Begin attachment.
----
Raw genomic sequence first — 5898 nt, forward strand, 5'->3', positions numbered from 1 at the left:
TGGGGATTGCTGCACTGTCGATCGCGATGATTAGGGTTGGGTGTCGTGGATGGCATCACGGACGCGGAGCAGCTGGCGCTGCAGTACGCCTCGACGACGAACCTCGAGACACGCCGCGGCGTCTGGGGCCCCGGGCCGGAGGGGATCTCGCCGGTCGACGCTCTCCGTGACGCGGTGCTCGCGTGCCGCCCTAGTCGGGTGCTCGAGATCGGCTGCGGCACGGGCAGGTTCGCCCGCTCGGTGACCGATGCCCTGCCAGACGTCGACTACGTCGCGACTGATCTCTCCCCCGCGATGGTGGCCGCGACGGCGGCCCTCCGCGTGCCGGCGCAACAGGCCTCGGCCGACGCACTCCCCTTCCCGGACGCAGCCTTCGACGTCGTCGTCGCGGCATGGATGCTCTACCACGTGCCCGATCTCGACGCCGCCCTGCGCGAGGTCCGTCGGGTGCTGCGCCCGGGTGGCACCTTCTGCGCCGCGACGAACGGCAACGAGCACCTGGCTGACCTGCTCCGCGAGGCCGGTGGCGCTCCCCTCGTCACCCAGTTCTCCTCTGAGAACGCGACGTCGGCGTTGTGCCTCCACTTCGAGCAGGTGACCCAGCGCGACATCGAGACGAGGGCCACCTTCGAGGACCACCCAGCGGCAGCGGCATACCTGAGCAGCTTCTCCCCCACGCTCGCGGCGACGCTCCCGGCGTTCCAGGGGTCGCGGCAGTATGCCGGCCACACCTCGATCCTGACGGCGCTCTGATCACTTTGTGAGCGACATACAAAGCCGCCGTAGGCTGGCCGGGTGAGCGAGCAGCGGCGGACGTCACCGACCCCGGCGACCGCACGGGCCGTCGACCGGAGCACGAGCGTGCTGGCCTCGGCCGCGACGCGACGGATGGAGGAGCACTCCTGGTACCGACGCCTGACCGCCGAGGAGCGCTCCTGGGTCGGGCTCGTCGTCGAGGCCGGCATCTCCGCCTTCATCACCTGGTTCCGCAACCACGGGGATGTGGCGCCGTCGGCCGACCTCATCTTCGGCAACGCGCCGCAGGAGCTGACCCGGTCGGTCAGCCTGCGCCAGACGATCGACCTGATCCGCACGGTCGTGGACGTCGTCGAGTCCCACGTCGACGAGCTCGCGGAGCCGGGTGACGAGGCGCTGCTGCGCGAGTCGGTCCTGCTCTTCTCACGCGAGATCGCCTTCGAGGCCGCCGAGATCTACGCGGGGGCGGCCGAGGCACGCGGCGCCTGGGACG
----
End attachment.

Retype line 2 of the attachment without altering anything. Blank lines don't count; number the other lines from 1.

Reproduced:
TGGGGATTGCTGCACTGTCGATCGCGATGATTAGGGTTGGGTGTCGTGGATGGCATCACGGACGCGGAGCAGCTGGCGCTGCAGTACGCCTCGACGACGAACCTCGAGACACGCCGCGGCGTCTGGGGCCCCGGGCCGGAGGGGATCTCGCCGGTCGACGCTCTCCGTGACGCGGTGCTCGCGTGCCGCCCTAGTCGGGTGCTCGAGATCGGCTGCGGCACGGGCAGGTTCGCCCGCTCGGTGACCGATGCCCTGCCAGACGTCGACTACGTCGCGACTGATCTCTCCCCCGCGATGGTGGCCGCGACGGCGGCCCTCCGCGTGCCGGCGCAACAGGCCTCGGCCGACGCACTCCCCTTCCCGGACGCAGCCTTCGACGTCGTCGTCGCGGCATGGATGCTCTACCACGTGCCCGATCTCGACGCCGCCCTGCGCGAGGTCCGTCGGGTGCTGCGCCCGGGTGGCACCTTCTGCGCCGCGACGAACGGCAACGAGCACCTGGCTGACCTGCTCCGCGAGGCCGGTGGCGCTCCCCTCGTCACCCAGTTCTCCTCTGAGAACGCGACGTCGGCGTTGTGCCTCCACTTCGAGCAGGTGACCCAGCGCGACATCGAGACGAGGGCCACCTTCGAGGACCACCCAGCGGCAGCGGCATACCTGAGCAGCTTCTCCCCCACGCTCGCGGCGACGCTCCCGGCGTTCCAGGGGTCGCGGCAGTATGCCGGCCACACCTCGATCCTGACGGCGCTCTGATCACTTTGTGAGCGACATACAAAGCCGCCGTAGGCTGGCCGGGTGAGCGAGCAGCGGCGGACGTCACCGACCCCGGCGACCGCACGGGCCGTCGACCGGAGCACGAGCGTGCTGGCCTCGGCCGCGACGCGACGGATGGAGGAGCACTCCTGGTACCGACGCCTGACCGCCGAGGAGCGCTCCTGGGTCGGGCTCGTCGTCGAGGCCGGCATCTCCGCCTTCATCACCTGGTTCCGCAACCACGGGGATGTGGCGCCGTCGGCCGACCTCATCTTCGGCAACGCGCCGCAGGAGCTGACCCGGTCGGTCAGCCTGCGCCAGACGATCGACCTGATCCGCACGGTCGTGGACGTCGTCGAGTCCCACGTCGACGAGCTCGCGGAGCCGGGTGACGAGGCGCTGCTGCGCGAGTCGGTCCTGCTCTTCTCACGCGAGATCGCCTTCGAGGCCGCCGAGATCTACGCGGGGGCGGCCGAGGCACGCGGCGCCTGGGACG